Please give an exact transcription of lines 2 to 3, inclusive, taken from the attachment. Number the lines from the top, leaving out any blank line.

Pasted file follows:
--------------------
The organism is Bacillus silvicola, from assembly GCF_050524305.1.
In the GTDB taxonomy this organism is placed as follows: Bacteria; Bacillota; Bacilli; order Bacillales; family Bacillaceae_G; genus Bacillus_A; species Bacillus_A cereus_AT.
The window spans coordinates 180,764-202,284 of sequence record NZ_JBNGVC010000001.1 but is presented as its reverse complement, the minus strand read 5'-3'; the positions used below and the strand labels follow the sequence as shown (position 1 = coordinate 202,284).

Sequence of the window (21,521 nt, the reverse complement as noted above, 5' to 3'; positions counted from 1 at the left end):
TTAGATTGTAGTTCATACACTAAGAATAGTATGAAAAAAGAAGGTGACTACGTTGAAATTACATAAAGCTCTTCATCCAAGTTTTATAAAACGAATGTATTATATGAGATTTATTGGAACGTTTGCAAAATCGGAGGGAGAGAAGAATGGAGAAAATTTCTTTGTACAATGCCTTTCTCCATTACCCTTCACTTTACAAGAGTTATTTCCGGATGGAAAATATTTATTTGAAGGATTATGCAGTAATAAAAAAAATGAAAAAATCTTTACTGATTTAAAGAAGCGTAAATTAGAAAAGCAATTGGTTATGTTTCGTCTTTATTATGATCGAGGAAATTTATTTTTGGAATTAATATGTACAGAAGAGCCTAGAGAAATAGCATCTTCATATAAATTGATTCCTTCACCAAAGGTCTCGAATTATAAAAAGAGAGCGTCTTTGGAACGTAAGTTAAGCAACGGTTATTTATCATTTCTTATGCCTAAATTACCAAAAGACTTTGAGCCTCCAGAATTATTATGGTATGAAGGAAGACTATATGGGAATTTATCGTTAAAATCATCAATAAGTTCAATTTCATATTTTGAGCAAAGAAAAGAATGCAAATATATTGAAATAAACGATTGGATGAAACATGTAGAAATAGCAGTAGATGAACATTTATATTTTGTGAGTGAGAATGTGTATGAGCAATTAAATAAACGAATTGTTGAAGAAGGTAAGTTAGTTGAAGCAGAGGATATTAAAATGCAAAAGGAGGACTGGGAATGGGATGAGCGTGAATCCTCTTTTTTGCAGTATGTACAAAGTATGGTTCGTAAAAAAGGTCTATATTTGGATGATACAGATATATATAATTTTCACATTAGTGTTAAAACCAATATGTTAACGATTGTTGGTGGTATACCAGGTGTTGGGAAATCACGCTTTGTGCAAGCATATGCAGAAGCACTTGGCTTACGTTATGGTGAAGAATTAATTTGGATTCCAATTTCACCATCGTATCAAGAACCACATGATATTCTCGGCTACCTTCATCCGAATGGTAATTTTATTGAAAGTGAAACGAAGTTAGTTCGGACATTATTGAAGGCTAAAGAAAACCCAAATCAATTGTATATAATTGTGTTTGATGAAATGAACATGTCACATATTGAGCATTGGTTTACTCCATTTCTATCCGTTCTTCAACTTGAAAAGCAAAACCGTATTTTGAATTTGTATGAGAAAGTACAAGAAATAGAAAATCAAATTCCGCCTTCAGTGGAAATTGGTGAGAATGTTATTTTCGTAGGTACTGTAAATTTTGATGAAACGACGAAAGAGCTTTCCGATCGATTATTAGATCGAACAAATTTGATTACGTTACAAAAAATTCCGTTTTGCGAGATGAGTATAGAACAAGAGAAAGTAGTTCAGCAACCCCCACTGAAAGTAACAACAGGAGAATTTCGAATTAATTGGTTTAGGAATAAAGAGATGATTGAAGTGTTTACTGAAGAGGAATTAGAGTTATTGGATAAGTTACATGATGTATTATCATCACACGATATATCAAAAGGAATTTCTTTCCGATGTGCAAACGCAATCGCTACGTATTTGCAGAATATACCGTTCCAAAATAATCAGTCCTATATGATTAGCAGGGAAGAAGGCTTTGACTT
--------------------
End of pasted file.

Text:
In the GTDB taxonomy this organism is placed as follows: Bacteria; Bacillota; Bacilli; order Bacillales; family Bacillaceae_G; genus Bacillus_A; species Bacillus_A cereus_AT.
The window spans coordinates 180,764-202,284 of sequence record NZ_JBNGVC010000001.1 but is presented as its reverse complement, the minus strand read 5'-3'; the positions used below and the strand labels follow the sequence as shown (position 1 = coordinate 202,284).